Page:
Edson Da Costa inquest: CS spray 'might have contributed' to young father's death, court hears
PUBLISHED: 14:00 30 May 2019
A medical expert has said police use of CS spray on a young father who died after an arrest attempt "could in theory" have contributed to his death.
Edir Da Costa, also known as Edson, of Wilton Way, Hackney, was stopped by police on the Woodcocks estate in Beckton on June 15, 2017.
Four officers tried to handcuff him with one aiming CS gas at his face. Edson later became unresponsive with wraps of class-A drugs found in his mouth.
The 25-year-old car trader died in hospital six days later.
Prof Jerry Nolan, a consultant in anaesthesia and intensive care medicine, said the most likely possibility was that Edson had already gone into cardiac arrest by the time he was placed in the recovery position, minutes after getting out of the Mercedes he and the group were stopped in.
Appearing at Walthamstow Coroner's Court on Wednesday, Prof Nolan said the most likely possibility was that Edson was already experiencing a cardiac arrest between getting out of the Mercedes the group were stopped in and his being placed in the recovery position minutes later.
He agreed with the cause of death given by the pathologist that Edson's death was due to a lack of oxygen caused by a plastic bag containing wraps of drugs getting lodged in his throat.
Prof Nolan explained it would have been difficult to tell whether Edson's struggles during the arrest attempt were the result of a bid to escape or a sign he was struggling to breathe.
"It would be difficult for individuals to make that call during these circumstances," he said.
Edson would also have found it hard to show he was choking because his hands weren't free and if his airway was completely blocked he would have been unable to make a sound, the jury heard.
And his ability to breathe would have been difficult because he was lying on the ground, although he was put into the recovery position relatively quickly.
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On the general use of CS spray, with which Edson was targeted, Prof Nolan said: "It's theoretically possible [it] can make airway obstruction worse."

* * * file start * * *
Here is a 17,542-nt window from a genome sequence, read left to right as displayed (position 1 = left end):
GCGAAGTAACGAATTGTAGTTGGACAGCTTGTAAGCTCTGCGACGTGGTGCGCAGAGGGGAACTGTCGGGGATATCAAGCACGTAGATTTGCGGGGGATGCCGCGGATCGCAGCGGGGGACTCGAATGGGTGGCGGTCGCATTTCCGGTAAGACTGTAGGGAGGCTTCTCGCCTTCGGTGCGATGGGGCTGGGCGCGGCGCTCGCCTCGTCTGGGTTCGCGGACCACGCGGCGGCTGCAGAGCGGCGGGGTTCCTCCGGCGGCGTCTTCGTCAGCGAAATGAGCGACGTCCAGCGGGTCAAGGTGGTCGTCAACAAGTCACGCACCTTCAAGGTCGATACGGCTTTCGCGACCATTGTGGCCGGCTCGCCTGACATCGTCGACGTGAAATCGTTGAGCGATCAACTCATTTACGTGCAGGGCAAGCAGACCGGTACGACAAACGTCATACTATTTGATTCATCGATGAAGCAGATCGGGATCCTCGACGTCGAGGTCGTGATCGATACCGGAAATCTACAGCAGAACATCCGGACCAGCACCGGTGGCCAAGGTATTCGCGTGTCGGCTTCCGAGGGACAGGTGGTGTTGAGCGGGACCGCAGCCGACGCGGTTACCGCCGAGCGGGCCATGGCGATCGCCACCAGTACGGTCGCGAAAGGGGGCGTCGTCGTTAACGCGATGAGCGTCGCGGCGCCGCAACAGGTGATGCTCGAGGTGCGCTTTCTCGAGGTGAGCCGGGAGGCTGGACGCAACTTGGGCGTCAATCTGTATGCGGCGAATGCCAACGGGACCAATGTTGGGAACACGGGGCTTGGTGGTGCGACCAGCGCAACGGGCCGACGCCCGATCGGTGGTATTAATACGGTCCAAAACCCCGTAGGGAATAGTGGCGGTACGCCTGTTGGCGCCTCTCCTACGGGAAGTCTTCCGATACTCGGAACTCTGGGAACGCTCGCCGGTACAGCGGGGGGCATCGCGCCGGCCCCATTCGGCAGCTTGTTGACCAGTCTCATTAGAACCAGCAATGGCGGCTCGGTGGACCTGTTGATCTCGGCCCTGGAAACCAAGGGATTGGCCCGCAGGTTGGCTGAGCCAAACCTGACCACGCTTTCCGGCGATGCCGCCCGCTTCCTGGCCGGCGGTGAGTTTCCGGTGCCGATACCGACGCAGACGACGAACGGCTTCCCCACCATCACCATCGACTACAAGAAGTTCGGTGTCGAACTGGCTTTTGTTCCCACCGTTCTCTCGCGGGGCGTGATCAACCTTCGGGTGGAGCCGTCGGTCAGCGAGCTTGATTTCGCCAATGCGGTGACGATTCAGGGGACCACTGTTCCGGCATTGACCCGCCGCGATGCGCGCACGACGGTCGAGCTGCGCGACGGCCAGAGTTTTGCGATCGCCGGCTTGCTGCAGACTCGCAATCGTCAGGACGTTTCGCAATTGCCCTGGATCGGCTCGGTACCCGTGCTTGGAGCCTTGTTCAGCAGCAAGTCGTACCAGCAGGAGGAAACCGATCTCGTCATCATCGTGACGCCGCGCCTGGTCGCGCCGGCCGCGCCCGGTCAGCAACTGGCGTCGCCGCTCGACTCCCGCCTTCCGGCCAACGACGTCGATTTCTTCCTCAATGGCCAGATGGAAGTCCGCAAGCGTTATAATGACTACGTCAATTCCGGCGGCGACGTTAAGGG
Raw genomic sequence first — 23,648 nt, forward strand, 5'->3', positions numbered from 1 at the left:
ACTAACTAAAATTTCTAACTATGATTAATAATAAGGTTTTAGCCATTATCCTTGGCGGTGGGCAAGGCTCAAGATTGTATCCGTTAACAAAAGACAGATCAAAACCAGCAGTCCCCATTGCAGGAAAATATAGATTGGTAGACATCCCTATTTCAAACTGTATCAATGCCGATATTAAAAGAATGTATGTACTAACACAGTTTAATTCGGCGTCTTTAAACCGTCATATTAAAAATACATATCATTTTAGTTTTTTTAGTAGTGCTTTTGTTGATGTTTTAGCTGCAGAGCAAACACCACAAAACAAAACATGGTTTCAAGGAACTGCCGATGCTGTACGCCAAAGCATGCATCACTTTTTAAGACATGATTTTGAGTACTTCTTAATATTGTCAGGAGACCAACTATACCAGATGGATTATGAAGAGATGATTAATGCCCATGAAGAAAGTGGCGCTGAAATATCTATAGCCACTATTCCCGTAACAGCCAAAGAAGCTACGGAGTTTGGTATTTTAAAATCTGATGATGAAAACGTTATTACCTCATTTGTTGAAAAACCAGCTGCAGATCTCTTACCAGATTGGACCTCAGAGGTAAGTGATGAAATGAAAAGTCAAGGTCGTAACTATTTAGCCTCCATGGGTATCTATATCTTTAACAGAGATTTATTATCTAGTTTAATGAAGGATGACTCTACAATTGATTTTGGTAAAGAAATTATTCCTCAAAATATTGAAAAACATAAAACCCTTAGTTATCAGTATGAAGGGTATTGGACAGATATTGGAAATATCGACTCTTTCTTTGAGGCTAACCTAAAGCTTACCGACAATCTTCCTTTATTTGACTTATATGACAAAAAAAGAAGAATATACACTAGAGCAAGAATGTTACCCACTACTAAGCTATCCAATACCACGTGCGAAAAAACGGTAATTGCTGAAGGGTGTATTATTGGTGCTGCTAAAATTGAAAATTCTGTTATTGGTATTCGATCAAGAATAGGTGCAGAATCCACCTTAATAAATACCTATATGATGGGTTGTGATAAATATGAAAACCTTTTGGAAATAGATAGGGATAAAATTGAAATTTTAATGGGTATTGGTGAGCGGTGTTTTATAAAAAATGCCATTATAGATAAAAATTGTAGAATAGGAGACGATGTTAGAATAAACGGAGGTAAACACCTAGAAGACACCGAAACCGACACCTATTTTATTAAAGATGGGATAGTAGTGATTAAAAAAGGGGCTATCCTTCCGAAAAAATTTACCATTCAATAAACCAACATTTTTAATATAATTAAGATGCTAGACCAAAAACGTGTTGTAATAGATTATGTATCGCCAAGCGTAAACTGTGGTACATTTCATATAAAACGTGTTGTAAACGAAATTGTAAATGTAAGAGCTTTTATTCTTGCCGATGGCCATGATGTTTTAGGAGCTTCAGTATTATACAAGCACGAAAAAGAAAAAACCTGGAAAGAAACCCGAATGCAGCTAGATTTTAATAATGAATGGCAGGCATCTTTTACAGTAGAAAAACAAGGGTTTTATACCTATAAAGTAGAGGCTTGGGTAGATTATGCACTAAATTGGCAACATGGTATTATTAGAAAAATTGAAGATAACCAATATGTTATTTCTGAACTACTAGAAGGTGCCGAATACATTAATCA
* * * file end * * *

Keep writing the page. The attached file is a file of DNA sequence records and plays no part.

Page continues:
But he added it was also 'entirely possible' it could alleviate an obstruction if a person was able to cough.
On whether the officers' use of CS spray on Edson at close range could have contributed to his death, Prof Nolan said: "It could, in theory, have contributed."
A CT scan later carried out at hospital found Edson suffered severe brain damage which suggested to Prof Nolan that the young father had gone without oxygen for a 'very long period of time' before his airway was cleared.
On whether Edson's life could have been saved, Prof Nolan said: "The only way Mr Da Costa would have been saved is if it had been recognised he had an airway obstruction and it was dealt with before he lost consciousness and had cardio respiratory arrest.
"On this occasion, the first sign there was a major problem was when Mr Da Costa stopped struggling. That would have been the first opportunity for someone to have had a realistic chance of thinking, 'Has something gone horribly wrong?'"
But, the court heard, without specialist medical equipment, it would have been difficult to remove the bag from Edson's airway.
Asked about police efforts to save him, Prof Nolan said: "The CPR done by the officers was exceptionally good. They did everything they possibly could."
But efforts by police and paramedics to get air into Edson's lungs would have been hampered by the bag which was so far down Edson's throat it would have been difficult to spot.
He added that the use of restraint might have contributed to Edson's death if it included use of pressure on his neck. But senior coroner, Nadia Persaud, said the jury had not been presented with any evidence of that.
Prof Nolan said: "If freed from restraint and encouraged to cough up the bags of wraps, in my opinion, he would have survived."
However, Prof Nolan agreed after John Begs QC, representing the Met, said: "The only prospect of saving this young man's life would have been if there was a trained paramedic at the scene at the time [of the arrest attempt]. But in the real world that's not going to happen."
The inquest continues.